“There’s a lot of human-associated micro-organisms up there,” says Massa. “We don’t have any of the native plant bacteria there to outcompete the bacteria associated with the humans, so you have to make sure there’s nothing pathogenic living on your plants.”
After being bombarded with tests, the lettuce will have completed its mission. Unfortunately, no one will get to act as taste-tester and eat the first space lettuce crop. If the test comes back negative for harmful contamination, astronauts intend on eating the next crop of lettuce.
On the day of the launch, Massa and Morrow will have nothing left to do but join the spectators in watching and waiting for the seeds to do their work. Man will have brought the environment of Earth to space, and then nature can play its part.
“It’s very exciting,” says Massa. “It’s also pretty nerve-wracking. There will be some fingernail biting.”
Morrow echoes Massa’s sentiments.
“I am generally very nervous until we see how the system is performing,” says Morrow. “If it goes well, I can relax and enjoy the sense of accomplishment. If there are problems, it’s back to the drawing board.”
In an era when so much is readily available, we can easily take from Earth without appreciating it. The adventure that these seeds are about to take should remind us of the value of Earth, our home. No matter how far technology advances us, it will be nature that sustains us.
Photos courtesy of NASA
Get to Know “Veggie”
With the absence of soil, space, gravity, and air, outer space sounds like a terrible place to plant a garden. But that’s not the case anymore thanks to the Vegetable Production System, a convergence of technology and nature. Here is how Veggie will provide a life-sustaining environment in an unforgiving place.
Veggie will be secured in the Columbus Laboratory Module of the International Space Station where many astronauts pass through daily. Veggie’s clear Teflon sides fold, like an accordion, which allows the technology to be easily stored away. The height can also therefore be adjusted depending on the heights of the plants growing inside. Veggie is powered by electricity and will draw less than 100 watts of power. In order to keep Veggie secure inside the module, it will be clipped to a wall.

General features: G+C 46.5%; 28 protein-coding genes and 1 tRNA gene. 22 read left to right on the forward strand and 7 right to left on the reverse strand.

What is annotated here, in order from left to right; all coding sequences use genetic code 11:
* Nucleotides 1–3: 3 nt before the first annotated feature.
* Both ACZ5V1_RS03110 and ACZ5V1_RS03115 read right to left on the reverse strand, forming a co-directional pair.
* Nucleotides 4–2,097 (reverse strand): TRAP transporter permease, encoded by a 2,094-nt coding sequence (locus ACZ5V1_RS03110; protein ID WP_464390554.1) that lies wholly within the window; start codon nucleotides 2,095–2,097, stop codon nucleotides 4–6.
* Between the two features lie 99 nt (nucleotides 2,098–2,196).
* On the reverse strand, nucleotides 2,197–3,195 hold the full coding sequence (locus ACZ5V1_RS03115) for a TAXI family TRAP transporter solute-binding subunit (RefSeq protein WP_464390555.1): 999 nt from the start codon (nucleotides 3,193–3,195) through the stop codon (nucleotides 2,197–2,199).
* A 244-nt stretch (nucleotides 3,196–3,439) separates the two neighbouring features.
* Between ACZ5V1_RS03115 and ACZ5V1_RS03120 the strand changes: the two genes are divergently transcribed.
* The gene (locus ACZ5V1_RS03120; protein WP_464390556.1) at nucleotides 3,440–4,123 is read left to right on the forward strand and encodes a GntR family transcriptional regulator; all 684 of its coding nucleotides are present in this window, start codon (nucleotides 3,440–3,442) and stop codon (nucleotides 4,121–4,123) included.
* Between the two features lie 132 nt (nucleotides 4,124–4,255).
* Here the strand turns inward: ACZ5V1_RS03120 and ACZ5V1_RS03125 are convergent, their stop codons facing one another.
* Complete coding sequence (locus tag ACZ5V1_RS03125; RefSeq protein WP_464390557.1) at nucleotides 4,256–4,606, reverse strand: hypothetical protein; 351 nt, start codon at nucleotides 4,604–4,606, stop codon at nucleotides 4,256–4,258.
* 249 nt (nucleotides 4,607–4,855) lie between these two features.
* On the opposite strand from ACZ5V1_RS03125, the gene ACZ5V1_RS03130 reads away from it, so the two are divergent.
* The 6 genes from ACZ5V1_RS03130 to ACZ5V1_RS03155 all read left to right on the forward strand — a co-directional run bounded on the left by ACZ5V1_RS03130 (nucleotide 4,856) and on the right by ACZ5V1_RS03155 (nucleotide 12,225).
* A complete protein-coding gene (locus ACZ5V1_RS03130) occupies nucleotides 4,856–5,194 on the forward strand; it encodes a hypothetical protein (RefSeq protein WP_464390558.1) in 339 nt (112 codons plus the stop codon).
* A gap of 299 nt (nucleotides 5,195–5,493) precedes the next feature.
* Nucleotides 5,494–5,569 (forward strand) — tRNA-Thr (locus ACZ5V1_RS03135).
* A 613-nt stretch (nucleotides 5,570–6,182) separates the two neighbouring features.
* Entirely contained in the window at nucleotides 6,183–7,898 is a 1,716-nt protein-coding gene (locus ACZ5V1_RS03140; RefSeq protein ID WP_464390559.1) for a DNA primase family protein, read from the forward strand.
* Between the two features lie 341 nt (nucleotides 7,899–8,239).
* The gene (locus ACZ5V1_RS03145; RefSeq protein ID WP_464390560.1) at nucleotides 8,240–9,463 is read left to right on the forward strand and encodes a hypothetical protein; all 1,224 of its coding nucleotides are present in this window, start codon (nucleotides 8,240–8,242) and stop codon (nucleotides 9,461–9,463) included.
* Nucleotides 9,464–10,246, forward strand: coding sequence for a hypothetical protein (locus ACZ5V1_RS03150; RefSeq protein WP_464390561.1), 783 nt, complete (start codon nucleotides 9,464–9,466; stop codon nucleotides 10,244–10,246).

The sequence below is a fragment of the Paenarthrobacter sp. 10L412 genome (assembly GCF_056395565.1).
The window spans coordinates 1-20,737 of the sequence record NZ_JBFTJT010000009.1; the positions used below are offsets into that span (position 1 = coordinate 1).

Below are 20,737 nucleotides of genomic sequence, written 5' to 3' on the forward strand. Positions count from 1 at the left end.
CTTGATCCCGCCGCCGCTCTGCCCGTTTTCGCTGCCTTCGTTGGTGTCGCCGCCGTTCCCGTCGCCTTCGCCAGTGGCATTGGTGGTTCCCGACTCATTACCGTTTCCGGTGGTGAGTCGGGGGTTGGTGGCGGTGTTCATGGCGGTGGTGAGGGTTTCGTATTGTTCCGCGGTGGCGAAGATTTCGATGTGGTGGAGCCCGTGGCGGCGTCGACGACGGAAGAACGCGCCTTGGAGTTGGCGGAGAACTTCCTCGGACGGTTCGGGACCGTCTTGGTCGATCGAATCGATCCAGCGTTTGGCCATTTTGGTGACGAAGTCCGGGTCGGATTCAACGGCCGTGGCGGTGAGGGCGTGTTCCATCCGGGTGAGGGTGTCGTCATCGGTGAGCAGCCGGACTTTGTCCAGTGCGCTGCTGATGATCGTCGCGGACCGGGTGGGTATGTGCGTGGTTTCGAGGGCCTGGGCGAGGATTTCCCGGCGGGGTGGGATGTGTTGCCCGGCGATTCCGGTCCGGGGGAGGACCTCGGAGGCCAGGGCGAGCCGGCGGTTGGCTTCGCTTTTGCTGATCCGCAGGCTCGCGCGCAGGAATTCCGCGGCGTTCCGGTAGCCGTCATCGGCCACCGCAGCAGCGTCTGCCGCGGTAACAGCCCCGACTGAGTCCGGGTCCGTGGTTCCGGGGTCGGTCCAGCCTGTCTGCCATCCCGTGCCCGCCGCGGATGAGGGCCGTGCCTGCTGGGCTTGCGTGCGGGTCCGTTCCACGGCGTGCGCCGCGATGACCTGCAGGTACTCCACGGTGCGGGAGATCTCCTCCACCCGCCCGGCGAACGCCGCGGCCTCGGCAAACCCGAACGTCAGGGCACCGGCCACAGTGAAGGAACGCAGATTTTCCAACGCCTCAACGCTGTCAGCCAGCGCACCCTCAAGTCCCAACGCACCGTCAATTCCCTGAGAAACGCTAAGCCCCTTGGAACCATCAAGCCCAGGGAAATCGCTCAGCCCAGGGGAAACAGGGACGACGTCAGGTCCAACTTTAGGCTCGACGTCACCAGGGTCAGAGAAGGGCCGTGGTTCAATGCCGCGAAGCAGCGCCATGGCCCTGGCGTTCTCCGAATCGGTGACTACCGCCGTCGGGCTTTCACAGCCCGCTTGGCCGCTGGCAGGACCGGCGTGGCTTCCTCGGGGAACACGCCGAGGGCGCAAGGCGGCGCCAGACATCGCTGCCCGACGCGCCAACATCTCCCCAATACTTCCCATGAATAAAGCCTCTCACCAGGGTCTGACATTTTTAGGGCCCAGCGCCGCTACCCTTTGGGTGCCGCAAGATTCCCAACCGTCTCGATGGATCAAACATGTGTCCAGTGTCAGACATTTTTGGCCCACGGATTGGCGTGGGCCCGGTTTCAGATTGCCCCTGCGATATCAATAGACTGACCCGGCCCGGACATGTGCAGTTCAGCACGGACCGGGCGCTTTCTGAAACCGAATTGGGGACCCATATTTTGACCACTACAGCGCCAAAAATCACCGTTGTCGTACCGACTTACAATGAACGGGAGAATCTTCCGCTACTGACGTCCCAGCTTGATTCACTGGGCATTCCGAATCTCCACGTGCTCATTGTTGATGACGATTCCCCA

Soil & Water
The seeds will be placed in plant pillows that are similar to peat pellets that gardeners use to start seeds indoors. The seeds, and later the plants, will draw nutrients from a decomposed clay material called arcillite. In order to allow the plants to draw water, wicks will connect the plant pillows to a root mat below that is filled with water.
Unlike earlier systems developed by NASA and OrbiTec, Veggie is an open-air system that pulls air into it with a fan and was designed to assist in cleansing the air of the ISS. It was also much simpler to have an open-air model than to pipe the right mixture of air into the system.
Robert Morrow, Ph.D., lead scientist of the Bio-Products and Bio-Production Systems Group at Orbital Technologies Corporation and a leader of the Veggie project, describes the light system as the main piece of hardware. Veggie contains red, blue, and green LED lights, and the unique color combination serves many of the plants’ needs. The red and blue lights are at opposite ends of the light spectrum and allow the plants to photosynthesize. Although the red light alone would cause the plants to photosynthesize, the addition of the blue light also gives the plants a sense of direction and prompts them to grow upward in the zero-gravity environment. The green light is simply used to showcase the cherished plants and allow the astronauts to observe the coloring of the plants and take accurate photos. The lettuce will be constantly illuminated throughout the growing period.